Edmund White’s play “Terre Haute Indiana,” presented in its Chicago premiere by Black Elephant, centers on a federal prisoner named Harrison (Cole Simon), as he awaits execution for destroying a federal building in Oklahoma City in 1995.
Since the historical details of his crime and biography are fictionalized not a jot, it’s a distracting decision to change Timothy McVeigh’s name. Perhaps the decision was made because the play’s story of his face-to-face encounter with left wing American expatriate writer Gore Vidal is fictional. In real life, the two were correspondents but never met. The Vidal analogue here, James, is played by Danne Taylor. Vidal and McVeigh shared a paranoid anti-government radicalism. That radicalism drove McVeigh to mass murder and Vidal praised him for it.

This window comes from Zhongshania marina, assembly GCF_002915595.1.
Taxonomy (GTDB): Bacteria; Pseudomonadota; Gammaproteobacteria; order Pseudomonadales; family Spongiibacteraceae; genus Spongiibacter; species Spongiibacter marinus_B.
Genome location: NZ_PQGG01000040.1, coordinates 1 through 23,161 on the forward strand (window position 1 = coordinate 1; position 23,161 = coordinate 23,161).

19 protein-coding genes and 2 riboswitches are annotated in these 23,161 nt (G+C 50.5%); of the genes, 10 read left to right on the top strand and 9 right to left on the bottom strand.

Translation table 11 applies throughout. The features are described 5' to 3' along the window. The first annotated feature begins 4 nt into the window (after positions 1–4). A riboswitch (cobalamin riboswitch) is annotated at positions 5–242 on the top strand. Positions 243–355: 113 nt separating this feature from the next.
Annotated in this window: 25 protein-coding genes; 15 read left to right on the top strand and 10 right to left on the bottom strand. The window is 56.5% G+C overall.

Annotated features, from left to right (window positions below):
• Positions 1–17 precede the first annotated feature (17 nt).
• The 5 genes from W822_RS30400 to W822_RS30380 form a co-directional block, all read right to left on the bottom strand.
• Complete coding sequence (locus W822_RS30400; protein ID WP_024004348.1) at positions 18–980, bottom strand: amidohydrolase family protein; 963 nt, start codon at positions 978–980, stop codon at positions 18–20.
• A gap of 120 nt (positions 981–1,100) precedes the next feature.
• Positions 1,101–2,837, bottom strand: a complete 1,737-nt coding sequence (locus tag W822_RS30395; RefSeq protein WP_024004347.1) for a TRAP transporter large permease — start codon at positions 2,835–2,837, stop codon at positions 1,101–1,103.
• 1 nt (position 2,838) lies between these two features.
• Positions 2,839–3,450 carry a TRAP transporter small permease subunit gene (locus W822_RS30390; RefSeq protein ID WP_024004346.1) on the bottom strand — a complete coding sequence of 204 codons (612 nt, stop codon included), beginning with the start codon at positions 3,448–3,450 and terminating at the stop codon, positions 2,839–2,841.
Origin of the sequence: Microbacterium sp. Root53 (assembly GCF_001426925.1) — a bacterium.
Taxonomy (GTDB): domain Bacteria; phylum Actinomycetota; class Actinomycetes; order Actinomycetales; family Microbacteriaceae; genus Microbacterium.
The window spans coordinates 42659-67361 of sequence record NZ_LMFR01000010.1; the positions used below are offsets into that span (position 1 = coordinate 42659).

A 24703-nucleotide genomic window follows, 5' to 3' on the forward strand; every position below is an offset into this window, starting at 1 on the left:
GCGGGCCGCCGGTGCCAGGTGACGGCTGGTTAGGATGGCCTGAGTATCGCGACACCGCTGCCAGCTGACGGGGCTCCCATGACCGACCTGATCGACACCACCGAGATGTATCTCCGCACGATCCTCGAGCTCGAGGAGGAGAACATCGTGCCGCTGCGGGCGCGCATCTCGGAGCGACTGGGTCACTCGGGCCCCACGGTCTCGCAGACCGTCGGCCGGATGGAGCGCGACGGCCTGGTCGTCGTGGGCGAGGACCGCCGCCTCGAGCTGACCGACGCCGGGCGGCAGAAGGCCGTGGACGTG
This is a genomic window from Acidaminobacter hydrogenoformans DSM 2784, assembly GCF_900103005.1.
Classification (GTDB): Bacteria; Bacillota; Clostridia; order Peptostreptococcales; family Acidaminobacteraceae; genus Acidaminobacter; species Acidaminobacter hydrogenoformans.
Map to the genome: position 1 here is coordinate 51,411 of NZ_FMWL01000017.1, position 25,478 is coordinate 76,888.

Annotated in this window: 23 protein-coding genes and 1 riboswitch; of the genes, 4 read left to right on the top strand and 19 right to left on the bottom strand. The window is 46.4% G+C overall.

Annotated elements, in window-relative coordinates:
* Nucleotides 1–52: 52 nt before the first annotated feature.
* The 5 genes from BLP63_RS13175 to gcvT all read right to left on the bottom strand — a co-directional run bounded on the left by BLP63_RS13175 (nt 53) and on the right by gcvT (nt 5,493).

The fictional James is a bit less sanguine than Vidal but still strangely admiring, and also sexually infatuated.
The terrorist shows no repentance for the deaths he caused, which he saw as collateral damage. The play does dwell on his angst about the children who were part of the death toll, which is a baffling sentimentalization. It suggests juvenile life is sacred but some middle aged lady who does data entry in an IRS office deserves death.
Both actors do great work in crafting this peculiar relationship. Simon is tremendously affecting in his complex portrayal of a mass murderer. As a piece of drama, this play works.
But is that enough? At what point does a dramatist’s love of complexity and ambiguity, his need to tall all sides of a story, degenerate into a morass of simple moral confusion? Must the definition of a liberal be as the old joke says, a man so open minded he won’t take his own side in a quarrel?
In our quest for sophistication have we lost the ability to call a monster by his true name?